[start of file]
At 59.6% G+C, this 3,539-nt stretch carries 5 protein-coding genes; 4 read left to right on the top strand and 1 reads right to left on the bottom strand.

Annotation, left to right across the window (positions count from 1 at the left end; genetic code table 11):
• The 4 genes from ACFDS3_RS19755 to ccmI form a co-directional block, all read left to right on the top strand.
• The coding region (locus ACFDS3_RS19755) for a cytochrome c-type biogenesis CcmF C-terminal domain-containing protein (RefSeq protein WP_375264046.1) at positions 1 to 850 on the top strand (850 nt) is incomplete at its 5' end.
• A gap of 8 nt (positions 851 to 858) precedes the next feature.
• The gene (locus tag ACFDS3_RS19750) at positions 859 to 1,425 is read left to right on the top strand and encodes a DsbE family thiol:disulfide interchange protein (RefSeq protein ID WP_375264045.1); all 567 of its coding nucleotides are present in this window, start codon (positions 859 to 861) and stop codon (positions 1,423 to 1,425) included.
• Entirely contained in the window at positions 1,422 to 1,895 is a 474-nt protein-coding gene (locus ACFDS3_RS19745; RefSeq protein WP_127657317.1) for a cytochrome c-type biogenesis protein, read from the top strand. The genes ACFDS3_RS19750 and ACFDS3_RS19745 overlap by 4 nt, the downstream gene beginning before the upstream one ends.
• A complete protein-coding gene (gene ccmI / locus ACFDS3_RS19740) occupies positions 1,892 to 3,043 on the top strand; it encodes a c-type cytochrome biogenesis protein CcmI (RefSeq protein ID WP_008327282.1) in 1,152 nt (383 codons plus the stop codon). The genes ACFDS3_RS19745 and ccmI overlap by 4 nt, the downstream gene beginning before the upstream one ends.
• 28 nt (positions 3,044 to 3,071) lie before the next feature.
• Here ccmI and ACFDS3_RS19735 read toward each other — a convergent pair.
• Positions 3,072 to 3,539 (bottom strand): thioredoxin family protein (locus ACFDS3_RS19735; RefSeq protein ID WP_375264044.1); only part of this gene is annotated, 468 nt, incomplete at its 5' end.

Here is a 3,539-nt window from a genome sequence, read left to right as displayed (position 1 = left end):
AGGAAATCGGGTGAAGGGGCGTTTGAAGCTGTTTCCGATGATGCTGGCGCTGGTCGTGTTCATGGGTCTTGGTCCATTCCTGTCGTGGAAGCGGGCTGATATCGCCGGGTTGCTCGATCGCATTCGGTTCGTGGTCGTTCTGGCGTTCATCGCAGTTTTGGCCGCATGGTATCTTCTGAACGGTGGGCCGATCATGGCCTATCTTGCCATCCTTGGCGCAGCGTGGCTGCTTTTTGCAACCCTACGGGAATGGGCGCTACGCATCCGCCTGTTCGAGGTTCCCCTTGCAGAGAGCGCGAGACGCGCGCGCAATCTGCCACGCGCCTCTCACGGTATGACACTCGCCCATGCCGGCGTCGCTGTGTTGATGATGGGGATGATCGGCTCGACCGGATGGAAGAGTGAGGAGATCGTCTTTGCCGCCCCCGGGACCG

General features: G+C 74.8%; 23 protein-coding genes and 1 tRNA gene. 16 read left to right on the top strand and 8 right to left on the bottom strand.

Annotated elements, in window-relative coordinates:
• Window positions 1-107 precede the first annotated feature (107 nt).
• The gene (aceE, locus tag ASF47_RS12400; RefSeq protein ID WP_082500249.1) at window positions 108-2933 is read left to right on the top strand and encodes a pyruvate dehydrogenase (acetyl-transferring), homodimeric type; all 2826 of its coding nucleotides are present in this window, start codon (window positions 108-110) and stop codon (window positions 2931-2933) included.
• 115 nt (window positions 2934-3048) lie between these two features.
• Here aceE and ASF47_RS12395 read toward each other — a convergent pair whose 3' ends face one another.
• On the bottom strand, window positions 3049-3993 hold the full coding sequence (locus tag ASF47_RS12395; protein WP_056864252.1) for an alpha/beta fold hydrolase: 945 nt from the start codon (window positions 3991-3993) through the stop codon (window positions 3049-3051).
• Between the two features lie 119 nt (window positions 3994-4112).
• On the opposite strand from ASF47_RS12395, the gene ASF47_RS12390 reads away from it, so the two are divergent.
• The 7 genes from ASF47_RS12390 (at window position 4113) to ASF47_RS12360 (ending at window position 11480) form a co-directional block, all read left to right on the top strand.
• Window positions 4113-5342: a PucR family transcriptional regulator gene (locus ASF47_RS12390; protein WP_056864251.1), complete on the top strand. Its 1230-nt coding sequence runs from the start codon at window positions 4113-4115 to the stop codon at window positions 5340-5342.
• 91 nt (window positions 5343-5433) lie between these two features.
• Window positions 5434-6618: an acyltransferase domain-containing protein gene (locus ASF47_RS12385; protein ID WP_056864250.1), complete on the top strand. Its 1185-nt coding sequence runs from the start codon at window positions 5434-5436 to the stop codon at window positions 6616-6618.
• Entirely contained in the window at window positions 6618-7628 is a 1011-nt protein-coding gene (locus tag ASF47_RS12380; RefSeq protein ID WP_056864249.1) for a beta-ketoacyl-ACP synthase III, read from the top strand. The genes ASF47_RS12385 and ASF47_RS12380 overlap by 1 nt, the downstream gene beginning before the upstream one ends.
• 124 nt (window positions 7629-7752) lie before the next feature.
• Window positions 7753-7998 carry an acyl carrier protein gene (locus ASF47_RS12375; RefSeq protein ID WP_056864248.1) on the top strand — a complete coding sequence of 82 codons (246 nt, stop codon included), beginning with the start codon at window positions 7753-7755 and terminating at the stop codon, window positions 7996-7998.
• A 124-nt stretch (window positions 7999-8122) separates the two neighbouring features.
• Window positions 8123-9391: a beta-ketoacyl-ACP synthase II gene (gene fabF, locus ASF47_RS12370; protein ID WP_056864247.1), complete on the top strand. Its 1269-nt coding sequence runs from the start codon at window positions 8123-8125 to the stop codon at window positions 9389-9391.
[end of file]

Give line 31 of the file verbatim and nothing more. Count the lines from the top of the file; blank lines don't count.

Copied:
• Window positions 8123-9391: a beta-ketoacyl-ACP synthase II gene (gene fabF, locus ASF47_RS12370; protein ID WP_056864247.1), complete on the top strand. Its 1269-nt coding sequence runs from the start codon at window positions 8123-8125 to the stop codon at window positions 9389-9391.